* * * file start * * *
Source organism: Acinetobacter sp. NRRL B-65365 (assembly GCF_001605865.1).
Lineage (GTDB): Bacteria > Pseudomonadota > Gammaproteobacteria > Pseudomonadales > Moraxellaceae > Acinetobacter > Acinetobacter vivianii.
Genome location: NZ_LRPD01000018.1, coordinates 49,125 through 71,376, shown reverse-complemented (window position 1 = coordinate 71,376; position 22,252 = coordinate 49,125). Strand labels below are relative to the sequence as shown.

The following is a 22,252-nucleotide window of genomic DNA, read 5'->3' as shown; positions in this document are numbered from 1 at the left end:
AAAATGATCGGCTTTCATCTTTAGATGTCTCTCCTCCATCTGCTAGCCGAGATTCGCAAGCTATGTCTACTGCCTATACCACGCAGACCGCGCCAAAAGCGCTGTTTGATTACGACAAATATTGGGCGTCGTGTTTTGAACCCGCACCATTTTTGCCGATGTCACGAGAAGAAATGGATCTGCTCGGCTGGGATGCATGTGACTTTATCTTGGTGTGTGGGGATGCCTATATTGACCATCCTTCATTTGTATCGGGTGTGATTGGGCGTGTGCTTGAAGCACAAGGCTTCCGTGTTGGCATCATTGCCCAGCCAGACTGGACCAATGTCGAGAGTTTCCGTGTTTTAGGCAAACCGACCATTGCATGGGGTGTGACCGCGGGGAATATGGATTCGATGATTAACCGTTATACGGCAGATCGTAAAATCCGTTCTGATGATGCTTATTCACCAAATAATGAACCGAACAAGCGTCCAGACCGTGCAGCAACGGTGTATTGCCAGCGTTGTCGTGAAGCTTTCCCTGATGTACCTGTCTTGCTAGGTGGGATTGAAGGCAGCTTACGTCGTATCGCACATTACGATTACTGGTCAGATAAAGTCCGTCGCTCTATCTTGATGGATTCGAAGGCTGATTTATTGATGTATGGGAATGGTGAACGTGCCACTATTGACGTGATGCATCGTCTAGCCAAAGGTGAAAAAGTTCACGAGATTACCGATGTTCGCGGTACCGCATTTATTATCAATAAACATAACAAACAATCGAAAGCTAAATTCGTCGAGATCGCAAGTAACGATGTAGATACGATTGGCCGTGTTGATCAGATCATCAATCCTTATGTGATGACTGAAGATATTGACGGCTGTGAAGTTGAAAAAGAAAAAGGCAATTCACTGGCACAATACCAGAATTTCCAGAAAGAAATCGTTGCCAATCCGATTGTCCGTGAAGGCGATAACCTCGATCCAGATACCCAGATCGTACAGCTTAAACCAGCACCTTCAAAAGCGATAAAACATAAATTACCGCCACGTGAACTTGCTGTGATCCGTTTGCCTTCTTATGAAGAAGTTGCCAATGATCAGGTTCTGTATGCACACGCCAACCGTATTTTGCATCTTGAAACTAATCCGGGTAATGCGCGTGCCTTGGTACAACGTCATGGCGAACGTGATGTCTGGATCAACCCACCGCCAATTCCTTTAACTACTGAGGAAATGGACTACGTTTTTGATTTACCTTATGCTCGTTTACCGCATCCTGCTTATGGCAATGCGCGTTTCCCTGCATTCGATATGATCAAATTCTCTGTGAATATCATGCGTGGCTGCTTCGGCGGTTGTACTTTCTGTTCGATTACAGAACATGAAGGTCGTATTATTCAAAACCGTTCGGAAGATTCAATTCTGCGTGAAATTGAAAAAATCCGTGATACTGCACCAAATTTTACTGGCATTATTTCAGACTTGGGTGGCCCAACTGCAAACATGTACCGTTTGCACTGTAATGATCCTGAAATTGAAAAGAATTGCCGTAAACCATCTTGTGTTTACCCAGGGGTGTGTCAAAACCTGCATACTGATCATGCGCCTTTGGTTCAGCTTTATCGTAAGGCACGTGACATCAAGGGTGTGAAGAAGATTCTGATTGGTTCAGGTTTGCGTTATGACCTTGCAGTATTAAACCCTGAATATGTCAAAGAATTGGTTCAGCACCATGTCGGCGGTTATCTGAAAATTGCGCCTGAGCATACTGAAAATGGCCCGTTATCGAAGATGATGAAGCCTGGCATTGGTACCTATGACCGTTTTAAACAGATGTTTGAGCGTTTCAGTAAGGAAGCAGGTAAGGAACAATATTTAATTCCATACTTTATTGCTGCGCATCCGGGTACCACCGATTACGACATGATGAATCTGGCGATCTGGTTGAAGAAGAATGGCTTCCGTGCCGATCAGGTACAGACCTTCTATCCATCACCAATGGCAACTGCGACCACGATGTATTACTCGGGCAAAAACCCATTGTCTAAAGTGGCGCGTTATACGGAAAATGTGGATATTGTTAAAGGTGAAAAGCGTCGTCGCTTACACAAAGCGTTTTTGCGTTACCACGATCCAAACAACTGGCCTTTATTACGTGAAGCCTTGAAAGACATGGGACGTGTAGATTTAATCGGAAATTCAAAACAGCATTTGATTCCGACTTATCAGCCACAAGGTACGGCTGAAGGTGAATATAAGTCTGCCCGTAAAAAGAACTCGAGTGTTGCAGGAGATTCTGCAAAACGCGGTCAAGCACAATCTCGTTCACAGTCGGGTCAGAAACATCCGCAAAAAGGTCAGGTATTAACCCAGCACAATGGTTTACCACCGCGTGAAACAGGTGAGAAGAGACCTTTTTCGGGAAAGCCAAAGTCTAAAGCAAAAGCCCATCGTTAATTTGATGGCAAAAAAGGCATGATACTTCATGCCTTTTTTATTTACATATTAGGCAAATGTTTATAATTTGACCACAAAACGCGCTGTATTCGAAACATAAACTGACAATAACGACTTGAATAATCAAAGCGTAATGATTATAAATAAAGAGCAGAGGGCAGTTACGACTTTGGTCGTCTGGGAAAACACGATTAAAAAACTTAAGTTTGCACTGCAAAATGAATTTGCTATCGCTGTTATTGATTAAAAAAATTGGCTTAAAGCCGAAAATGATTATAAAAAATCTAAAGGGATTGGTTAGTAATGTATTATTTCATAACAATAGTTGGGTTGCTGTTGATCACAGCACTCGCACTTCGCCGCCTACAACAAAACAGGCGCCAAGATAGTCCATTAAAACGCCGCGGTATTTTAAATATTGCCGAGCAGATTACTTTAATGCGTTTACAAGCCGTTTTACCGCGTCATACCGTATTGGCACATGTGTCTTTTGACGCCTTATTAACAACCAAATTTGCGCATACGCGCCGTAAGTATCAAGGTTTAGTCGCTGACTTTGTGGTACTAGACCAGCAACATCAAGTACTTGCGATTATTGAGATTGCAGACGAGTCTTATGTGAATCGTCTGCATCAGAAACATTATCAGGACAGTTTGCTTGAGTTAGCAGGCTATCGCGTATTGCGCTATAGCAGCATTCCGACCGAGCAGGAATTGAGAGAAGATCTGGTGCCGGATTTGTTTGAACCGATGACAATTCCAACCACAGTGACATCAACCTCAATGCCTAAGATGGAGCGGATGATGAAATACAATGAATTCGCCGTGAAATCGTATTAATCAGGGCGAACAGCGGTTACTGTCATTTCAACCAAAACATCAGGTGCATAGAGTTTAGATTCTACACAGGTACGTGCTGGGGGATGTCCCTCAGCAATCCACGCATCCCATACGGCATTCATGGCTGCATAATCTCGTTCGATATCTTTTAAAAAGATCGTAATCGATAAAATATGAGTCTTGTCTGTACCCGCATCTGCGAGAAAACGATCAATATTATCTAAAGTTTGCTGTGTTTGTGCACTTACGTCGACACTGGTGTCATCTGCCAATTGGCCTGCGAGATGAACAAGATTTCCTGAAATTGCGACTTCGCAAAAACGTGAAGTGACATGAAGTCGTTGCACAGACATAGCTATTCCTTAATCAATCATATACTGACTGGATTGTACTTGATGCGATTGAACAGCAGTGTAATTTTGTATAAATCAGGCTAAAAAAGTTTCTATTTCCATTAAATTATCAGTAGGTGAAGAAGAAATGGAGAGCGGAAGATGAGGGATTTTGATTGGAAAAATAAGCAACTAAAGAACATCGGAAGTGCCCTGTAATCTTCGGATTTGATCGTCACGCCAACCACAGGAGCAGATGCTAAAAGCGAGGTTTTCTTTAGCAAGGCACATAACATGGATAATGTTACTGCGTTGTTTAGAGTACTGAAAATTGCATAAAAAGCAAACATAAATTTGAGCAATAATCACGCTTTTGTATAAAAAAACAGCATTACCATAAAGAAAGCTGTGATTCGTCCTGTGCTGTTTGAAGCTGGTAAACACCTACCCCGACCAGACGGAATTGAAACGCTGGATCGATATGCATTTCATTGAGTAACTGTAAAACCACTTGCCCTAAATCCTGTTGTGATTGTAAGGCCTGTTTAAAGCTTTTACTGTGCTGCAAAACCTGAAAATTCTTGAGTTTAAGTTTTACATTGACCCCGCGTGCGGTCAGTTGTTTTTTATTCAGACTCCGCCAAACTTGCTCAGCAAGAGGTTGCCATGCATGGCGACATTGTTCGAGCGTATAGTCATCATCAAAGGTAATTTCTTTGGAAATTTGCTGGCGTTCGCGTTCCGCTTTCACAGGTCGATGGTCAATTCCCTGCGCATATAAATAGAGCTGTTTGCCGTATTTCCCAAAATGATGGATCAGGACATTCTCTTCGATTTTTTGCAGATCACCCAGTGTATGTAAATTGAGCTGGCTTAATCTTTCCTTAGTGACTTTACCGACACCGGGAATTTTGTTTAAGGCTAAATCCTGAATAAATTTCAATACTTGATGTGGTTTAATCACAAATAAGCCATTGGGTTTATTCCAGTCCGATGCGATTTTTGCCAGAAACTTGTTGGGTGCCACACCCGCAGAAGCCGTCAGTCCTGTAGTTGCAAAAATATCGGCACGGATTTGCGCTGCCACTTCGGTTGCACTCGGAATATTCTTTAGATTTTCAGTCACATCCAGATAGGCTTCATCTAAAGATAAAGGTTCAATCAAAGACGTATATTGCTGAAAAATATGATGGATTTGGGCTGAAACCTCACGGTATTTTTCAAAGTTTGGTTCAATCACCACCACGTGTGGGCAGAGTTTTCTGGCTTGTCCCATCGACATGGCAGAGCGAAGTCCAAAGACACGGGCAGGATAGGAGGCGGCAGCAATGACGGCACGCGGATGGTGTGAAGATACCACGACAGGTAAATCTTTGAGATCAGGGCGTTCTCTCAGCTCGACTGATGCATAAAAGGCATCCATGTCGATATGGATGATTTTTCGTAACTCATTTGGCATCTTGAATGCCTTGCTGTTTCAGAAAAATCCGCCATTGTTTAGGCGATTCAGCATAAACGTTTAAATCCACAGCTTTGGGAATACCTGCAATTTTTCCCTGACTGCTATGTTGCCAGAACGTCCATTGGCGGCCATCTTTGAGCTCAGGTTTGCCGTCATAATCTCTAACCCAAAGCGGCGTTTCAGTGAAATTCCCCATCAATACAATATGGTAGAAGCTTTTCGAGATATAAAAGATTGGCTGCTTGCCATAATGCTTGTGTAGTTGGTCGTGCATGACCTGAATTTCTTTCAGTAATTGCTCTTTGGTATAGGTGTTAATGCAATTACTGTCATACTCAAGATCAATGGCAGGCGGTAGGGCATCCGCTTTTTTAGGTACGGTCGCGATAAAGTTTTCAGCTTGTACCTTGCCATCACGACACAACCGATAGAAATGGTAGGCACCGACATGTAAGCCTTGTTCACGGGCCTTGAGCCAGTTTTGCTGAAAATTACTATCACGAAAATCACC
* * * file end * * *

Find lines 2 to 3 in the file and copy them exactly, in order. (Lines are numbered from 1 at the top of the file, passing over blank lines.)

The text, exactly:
Lineage (GTDB): Bacteria > Pseudomonadota > Gammaproteobacteria > Pseudomonadales > Moraxellaceae > Acinetobacter > Acinetobacter vivianii.
Genome location: NZ_LRPD01000018.1, coordinates 49,125 through 71,376, shown reverse-complemented (window position 1 = coordinate 71,376; position 22,252 = coordinate 49,125). Strand labels below are relative to the sequence as shown.